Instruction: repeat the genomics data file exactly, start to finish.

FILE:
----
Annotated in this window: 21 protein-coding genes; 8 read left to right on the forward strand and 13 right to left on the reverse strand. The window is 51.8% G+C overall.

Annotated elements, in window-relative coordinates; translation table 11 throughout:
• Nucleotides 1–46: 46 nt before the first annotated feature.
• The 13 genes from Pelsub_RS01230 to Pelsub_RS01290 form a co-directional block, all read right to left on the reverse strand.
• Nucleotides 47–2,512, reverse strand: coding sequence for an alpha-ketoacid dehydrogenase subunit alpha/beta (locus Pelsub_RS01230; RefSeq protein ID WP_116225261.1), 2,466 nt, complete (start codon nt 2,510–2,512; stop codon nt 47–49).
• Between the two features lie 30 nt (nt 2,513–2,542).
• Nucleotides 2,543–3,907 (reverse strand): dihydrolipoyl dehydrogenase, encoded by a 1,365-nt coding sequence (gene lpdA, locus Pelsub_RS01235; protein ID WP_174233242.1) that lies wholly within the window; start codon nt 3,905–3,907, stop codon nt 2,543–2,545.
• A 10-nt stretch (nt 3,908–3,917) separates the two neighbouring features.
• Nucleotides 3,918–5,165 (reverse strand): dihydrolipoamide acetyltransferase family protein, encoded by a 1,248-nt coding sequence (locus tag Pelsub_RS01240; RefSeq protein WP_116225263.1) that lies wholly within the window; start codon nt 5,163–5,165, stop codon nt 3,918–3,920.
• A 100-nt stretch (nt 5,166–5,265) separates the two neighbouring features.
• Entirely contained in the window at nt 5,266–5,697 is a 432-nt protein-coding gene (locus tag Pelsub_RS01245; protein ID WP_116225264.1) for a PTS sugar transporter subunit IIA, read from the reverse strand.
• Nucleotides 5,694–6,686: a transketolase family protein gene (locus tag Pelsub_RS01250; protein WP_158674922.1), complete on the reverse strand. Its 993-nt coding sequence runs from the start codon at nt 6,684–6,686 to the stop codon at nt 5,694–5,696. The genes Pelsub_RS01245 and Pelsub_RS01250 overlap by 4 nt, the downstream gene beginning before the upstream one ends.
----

Annotated in this window: 21 protein-coding genes; 8 read left to right on the forward strand and 13 right to left on the reverse strand. The window is 51.8% G+C overall.

Annotated elements, in window-relative coordinates; translation table 11 throughout:
• Nucleotides 1–46: 46 nt before the first annotated feature.
• The 13 genes from Pelsub_RS01230 to Pelsub_RS01290 form a co-directional block, all read right to left on the reverse strand.
• Nucleotides 47–2,512, reverse strand: coding sequence for an alpha-ketoacid dehydrogenase subunit alpha/beta (locus Pelsub_RS01230; RefSeq protein ID WP_116225261.1), 2,466 nt, complete (start codon nt 2,510–2,512; stop codon nt 47–49).
• Between the two features lie 30 nt (nt 2,513–2,542).
• Nucleotides 2,543–3,907 (reverse strand): dihydrolipoyl dehydrogenase, encoded by a 1,365-nt coding sequence (gene lpdA, locus Pelsub_RS01235; protein ID WP_174233242.1) that lies wholly within the window; start codon nt 3,905–3,907, stop codon nt 2,543–2,545.
• A 10-nt stretch (nt 3,908–3,917) separates the two neighbouring features.
• Nucleotides 3,918–5,165 (reverse strand): dihydrolipoamide acetyltransferase family protein, encoded by a 1,248-nt coding sequence (locus tag Pelsub_RS01240; RefSeq protein WP_116225263.1) that lies wholly within the window; start codon nt 5,163–5,165, stop codon nt 3,918–3,920.
• A 100-nt stretch (nt 5,166–5,265) separates the two neighbouring features.
• Entirely contained in the window at nt 5,266–5,697 is a 432-nt protein-coding gene (locus tag Pelsub_RS01245; protein ID WP_116225264.1) for a PTS sugar transporter subunit IIA, read from the reverse strand.
• Nucleotides 5,694–6,686: a transketolase family protein gene (locus tag Pelsub_RS01250; protein WP_158674922.1), complete on the reverse strand. Its 993-nt coding sequence runs from the start codon at nt 6,684–6,686 to the stop codon at nt 5,694–5,696. The genes Pelsub_RS01245 and Pelsub_RS01250 overlap by 4 nt, the downstream gene beginning before the upstream one ends.